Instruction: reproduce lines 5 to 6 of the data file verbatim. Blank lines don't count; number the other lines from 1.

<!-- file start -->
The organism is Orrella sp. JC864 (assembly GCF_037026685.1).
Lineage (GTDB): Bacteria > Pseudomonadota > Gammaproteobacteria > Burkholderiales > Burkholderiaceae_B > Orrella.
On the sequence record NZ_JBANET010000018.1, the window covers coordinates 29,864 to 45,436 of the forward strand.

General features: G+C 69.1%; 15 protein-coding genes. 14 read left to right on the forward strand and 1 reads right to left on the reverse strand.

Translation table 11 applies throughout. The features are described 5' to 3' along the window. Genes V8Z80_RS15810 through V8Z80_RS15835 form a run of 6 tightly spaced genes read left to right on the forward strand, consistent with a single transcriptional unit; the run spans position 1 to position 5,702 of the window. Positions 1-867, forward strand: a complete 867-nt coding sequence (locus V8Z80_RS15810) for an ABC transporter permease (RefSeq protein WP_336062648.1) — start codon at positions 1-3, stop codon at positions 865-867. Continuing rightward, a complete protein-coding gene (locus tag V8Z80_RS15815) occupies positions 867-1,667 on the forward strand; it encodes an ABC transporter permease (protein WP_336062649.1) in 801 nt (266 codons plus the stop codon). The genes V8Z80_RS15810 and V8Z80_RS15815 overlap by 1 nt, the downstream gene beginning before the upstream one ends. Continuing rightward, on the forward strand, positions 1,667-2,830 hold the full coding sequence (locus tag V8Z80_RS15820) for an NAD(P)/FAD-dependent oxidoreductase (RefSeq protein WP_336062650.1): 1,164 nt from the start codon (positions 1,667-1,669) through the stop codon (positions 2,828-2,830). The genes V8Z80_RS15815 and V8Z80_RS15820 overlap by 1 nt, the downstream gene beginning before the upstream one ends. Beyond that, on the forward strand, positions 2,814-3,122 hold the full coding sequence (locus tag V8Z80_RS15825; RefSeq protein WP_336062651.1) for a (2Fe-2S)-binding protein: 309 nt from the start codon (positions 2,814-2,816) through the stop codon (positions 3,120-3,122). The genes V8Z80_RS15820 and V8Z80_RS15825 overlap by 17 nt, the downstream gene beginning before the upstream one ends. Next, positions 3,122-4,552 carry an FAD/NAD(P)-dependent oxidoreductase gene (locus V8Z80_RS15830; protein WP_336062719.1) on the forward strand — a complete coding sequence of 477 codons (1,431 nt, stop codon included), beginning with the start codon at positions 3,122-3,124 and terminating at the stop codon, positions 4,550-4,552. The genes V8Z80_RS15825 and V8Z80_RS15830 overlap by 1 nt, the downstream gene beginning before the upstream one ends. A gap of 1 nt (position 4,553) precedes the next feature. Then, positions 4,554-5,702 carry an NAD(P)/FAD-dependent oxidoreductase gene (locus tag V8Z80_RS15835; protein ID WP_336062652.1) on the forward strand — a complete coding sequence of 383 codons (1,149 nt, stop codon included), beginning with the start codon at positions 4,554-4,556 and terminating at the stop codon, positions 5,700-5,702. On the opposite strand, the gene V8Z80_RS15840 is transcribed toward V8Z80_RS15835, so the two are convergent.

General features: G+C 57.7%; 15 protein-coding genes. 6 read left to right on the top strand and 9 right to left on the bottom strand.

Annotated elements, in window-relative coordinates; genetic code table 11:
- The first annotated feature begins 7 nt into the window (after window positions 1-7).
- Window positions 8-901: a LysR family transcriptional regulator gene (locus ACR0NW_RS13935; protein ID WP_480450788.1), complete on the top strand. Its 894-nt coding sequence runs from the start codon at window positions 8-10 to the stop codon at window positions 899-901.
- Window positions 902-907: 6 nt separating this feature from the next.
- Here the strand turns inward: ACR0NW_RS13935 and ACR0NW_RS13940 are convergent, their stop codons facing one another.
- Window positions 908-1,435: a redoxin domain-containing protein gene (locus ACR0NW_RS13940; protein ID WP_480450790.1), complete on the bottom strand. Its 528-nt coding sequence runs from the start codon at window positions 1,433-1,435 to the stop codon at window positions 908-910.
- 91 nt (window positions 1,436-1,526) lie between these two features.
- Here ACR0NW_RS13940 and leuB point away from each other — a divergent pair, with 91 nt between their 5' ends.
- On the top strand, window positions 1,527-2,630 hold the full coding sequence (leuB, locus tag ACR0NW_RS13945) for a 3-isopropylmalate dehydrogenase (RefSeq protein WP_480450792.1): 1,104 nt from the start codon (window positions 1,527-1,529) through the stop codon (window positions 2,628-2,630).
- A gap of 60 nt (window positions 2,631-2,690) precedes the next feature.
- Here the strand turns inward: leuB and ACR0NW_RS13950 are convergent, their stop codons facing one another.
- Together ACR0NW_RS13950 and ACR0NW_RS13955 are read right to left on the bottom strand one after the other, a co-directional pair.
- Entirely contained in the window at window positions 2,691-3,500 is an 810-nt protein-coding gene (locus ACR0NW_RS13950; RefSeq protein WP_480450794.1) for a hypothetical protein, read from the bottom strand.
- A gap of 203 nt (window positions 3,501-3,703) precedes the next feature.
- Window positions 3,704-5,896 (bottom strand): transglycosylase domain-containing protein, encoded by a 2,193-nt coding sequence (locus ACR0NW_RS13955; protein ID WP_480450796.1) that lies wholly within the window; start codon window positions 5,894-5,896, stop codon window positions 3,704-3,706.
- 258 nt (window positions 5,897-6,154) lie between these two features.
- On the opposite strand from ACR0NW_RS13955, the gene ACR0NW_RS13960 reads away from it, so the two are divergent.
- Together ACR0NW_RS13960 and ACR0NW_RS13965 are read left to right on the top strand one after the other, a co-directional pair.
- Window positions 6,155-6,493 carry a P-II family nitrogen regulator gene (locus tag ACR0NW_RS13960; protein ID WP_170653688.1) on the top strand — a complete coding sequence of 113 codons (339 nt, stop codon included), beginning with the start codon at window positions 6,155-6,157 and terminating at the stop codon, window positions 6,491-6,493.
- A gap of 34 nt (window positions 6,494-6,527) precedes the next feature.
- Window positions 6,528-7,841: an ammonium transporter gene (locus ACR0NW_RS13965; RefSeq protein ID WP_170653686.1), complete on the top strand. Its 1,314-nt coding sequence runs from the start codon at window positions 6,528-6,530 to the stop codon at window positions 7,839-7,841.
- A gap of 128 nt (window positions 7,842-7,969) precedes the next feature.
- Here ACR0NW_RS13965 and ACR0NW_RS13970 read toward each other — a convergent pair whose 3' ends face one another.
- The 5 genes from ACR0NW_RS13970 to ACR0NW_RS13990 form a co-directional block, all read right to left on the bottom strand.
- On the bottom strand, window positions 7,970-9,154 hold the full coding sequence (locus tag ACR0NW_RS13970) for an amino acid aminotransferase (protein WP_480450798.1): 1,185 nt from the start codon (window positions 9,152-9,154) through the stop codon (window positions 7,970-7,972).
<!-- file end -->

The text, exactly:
Translation table 11 applies throughout. The features are described 5' to 3' along the window. Genes V8Z80_RS15810 through V8Z80_RS15835 form a run of 6 tightly spaced genes read left to right on the forward strand, consistent with a single transcriptional unit; the run spans position 1 to position 5,702 of the window. Positions 1-867, forward strand: a complete 867-nt coding sequence (locus V8Z80_RS15810) for an ABC transporter permease (RefSeq protein WP_336062648.1) — start codon at positions 1-3, stop codon at positions 865-867. Continuing rightward, a complete protein-coding gene (locus tag V8Z80_RS15815) occupies positions 867-1,667 on the forward strand; it encodes an ABC transporter permease (protein WP_336062649.1) in 801 nt (266 codons plus the stop codon). The genes V8Z80_RS15810 and V8Z80_RS15815 overlap by 1 nt, the downstream gene beginning before the upstream one ends. Continuing rightward, on the forward strand, positions 1,667-2,830 hold the full coding sequence (locus tag V8Z80_RS15820) for an NAD(P)/FAD-dependent oxidoreductase (RefSeq protein WP_336062650.1): 1,164 nt from the start codon (positions 1,667-1,669) through the stop codon (positions 2,828-2,830). The genes V8Z80_RS15815 and V8Z80_RS15820 overlap by 1 nt, the downstream gene beginning before the upstream one ends. Beyond that, on the forward strand, positions 2,814-3,122 hold the full coding sequence (locus tag V8Z80_RS15825; RefSeq protein WP_336062651.1) for a (2Fe-2S)-binding protein: 309 nt from the start codon (positions 2,814-2,816) through the stop codon (positions 3,120-3,122). The genes V8Z80_RS15820 and V8Z80_RS15825 overlap by 17 nt, the downstream gene beginning before the upstream one ends. Next, positions 3,122-4,552 carry an FAD/NAD(P)-dependent oxidoreductase gene (locus V8Z80_RS15830; protein WP_336062719.1) on the forward strand — a complete coding sequence of 477 codons (1,431 nt, stop codon included), beginning with the start codon at positions 3,122-3,124 and terminating at the stop codon, positions 4,550-4,552. The genes V8Z80_RS15825 and V8Z80_RS15830 overlap by 1 nt, the downstream gene beginning before the upstream one ends. A gap of 1 nt (position 4,553) precedes the next feature. Then, positions 4,554-5,702 carry an NAD(P)/FAD-dependent oxidoreductase gene (locus tag V8Z80_RS15835; protein ID WP_336062652.1) on the forward strand — a complete coding sequence of 383 codons (1,149 nt, stop codon included), beginning with the start codon at positions 4,554-4,556 and terminating at the stop codon, positions 5,700-5,702. On the opposite strand, the gene V8Z80_RS15840 is transcribed toward V8Z80_RS15835, so the two are convergent.

General features: G+C 57.7%; 15 protein-coding genes. 6 read left to right on the top strand and 9 right to left on the bottom strand.